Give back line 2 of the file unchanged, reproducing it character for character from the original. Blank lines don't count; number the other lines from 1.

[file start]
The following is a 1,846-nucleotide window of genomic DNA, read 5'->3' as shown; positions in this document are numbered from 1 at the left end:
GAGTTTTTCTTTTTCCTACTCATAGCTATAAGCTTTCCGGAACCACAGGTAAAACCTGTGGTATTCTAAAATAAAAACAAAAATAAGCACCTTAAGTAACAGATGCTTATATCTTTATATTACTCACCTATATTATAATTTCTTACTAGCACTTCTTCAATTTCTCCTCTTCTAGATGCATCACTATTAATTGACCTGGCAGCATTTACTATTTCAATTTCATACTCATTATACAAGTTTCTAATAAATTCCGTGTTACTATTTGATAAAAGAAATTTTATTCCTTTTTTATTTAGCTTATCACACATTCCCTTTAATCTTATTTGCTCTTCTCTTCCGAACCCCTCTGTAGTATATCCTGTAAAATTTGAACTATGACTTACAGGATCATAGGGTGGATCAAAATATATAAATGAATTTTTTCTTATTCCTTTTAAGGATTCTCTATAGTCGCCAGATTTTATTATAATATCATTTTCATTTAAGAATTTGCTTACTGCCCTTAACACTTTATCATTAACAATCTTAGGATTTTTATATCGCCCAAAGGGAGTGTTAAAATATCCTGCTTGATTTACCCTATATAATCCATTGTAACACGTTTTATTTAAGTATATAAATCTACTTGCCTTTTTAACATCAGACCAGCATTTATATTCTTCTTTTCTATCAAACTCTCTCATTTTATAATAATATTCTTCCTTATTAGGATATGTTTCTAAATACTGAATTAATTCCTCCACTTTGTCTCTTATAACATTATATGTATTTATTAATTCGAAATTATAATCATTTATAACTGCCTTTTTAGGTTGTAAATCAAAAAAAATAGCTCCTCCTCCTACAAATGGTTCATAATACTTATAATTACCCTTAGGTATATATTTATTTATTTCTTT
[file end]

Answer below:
GAGTTTTTCTTTTTCCTACTCATAGCTATAAGCTTTCCGGAACCACAGGTAAAACCTGTGGTATTCTAAAATAAAAACAAAAATAAGCACCTTAAGTAACAGATGCTTATATCTTTATATTACTCACCTATATTATAATTTCTTACTAGCACTTCTTCAATTTCTCCTCTTCTAGATGCATCACTATTAATTGACCTGGCAGCATTTACTATTTCAATTTCATACTCATTATACAAGTTTCTAATAAATTCCGTGTTACTATTTGATAAAAGAAATTTTATTCCTTTTTTATTTAGCTTATCACACATTCCCTTTAATCTTATTTGCTCTTCTCTTCCGAACCCCTCTGTAGTATATCCTGTAAAATTTGAACTATGACTTACAGGATCATAGGGTGGATCAAAATATATAAATGAATTTTTTCTTATTCCTTTTAAGGATTCTCTATAGTCGCCAGATTTTATTATAATATCATTTTCATTTAAGAATTTGCTTACTGCCCTTAACACTTTATCATTAACAATCTTAGGATTTTTATATCGCCCAAAGGGAGTGTTAAAATATCCTGCTTGATTTACCCTATATAATCCATTGTAACACGTTTTATTTAAGTATATAAATCTACTTGCCTTTTTAACATCAGACCAGCATTTATATTCTTCTTTTCTATCAAACTCTCTCATTTTATAATAATATTCTTCCTTATTAGGATATGTTTCTAAATACTGAATTAATTCCTCCACTTTGTCTCTTATAACATTATATGTATTTATTAATTCGAAATTATAATCATTTATAACTGCCTTTTTAGGTTGTAAATCAAAAAAAATAGCTCCTCCTCCTACAAATGGTTCATAATACTTATAATTACCCTTAGGTATATATTTATTTATTTCTTT